Judith Jamison visited Elon University this week as the 2012 Isabella Cannon Distinguished Professor of Leadership.
She gained international fame as one of the most prolific dance performers and artistic directors of her generation. That attention led her to rubbing elbows with Mikhail Baryshnikov, Oprah, the Obamas, countless theatre and Hollywood legends, and some of the biggest names in music over the past half century.
But when Judith Jamison offered wisdom to her audiences on Monday as the 2012 Isabella Cannon Distinguished Professor of Leadership at Elon University, it was not without humility, a trait from her active involvement in her church as a child in Philadelphia.
“I’m a really spiritual person that you’re talking to with a great sense of humor,” she said with a laugh Monday in a first-floor classroom of the Isabella Cannon International Pavilion in the Academic Village. “My ‘leadership’ has a great deal to do with how I grew up. … It isn’t simply by ‘being so good.’”
Speaking to students in Professor Nancy Midgette’s afternoon “Foundations of Leadership Studies” course, the artistic director emerita of the Alvin Ailey American Dance Theater previewed her March 5 university lecture that evening by sharing stories of her career and advice on being a strong leader.
The affable Jamison fielded questions related to the way she balances short and long term goals. For Jamison, there was never much thought given to the long term. Instead, she focused on the short term, which often meant nothing more than getting through performances.
“What was constantly in front of me was, ‘We need to get this company on the map,’” she said, pointing out that for a modern dance company of black performers in the middle of the Civil Rights era, it was no small feat to accomplish. “That’s it. There was nothing else.”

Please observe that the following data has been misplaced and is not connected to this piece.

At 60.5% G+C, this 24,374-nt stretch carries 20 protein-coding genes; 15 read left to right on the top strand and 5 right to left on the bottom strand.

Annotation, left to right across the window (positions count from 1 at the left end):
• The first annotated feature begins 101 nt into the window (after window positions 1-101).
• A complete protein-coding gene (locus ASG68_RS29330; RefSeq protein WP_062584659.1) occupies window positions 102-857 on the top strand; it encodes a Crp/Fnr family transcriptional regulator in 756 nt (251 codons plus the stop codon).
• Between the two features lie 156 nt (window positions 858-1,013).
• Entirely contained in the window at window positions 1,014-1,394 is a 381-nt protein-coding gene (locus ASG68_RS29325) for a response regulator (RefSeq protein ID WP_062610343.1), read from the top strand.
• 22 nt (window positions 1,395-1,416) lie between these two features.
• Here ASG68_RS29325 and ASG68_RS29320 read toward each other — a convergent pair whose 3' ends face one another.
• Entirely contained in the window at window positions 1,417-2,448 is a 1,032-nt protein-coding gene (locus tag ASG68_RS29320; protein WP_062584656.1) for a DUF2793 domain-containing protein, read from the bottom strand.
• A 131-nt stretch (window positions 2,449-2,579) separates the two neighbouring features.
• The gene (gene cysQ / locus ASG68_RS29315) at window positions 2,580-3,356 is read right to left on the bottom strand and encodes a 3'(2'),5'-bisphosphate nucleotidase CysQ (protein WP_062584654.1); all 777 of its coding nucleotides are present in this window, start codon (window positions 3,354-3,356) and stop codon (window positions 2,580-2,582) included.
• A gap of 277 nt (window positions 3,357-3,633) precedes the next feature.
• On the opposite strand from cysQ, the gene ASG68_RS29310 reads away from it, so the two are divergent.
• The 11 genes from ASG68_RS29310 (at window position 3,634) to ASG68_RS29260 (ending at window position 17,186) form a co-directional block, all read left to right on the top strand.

She frequently reminded students to never lose sight of their ultimate life goals and to enjoy what life had to offer. “You have to see the world around you,” Jamison said. “Eye on the prize!”
What is the hardest thing about being the leader of such an acclaimed dance company, a position she held from 1989 until her retirement last summer?
“I can not stand firing people. I hate firing people! That’s when you really have to stay focused. The hardest thing for me to do was shed those people who I knew would not work,” she said. “You become a caregiver of spirits, and you have to handle with care.”
Jamison said she was thankful she didn’t know certain things when she was the age as the students seated before her. “I’m glad I didn’t know about that much about boys! I’m serious. That would have changed my life completely,” she explained. “I’m glad I was as naive as I was. Otherwise, I wouldn’t have been on stage, I wouldn’t have been dancing.”
Born and raised in Philadelphia, Jamison discovered as a child the thrill of performing for audiences. She joined Alvin Ailey American Dance Theater in 1965 and, according to her biography on the company website, “quickly became an international star.” Over the next 15 years, Ailey created some of his most enduring roles for her, including the solo Cry.
During the 1970s and ‘80s, she appeared as a guest artist with ballet companies around the world, starred in the hit Broadway musical Sophisticated Ladies, and formed her own company, The Jamison Project. She returned to Alvin Ailey American Dance Theater in 1989 when Ailey asked her to succeed him as artistic director.
Jamison is the recipient of numerous awards and honors, among them a prime time Emmy Award, an American Choreography Award, the Kennedy Center Honor, a National Medal of Arts, a “Bessie” Award, the Phoenix Award, and the Handel Medallion. She was also listed in “The TIME 100: The World’s Most Influential People” and honored by First Lady Michelle Obama at the first White House Dance Series event.
Jamison has created many celebrated works, including Divining, Forgotten Time, Hymn, HERE . . .NOW., Love Stories and Among Us (Private Spaces: Public Places). Her autobiography, Dancing Spirit, was edited by Jacqueline Kennedy Onassis and published in 1993. In 2004, under Jamison’s artistic directorship, her idea of “a bigger place,” the permanent home for the Ailey company, was realized and named after chairman Joan Weill.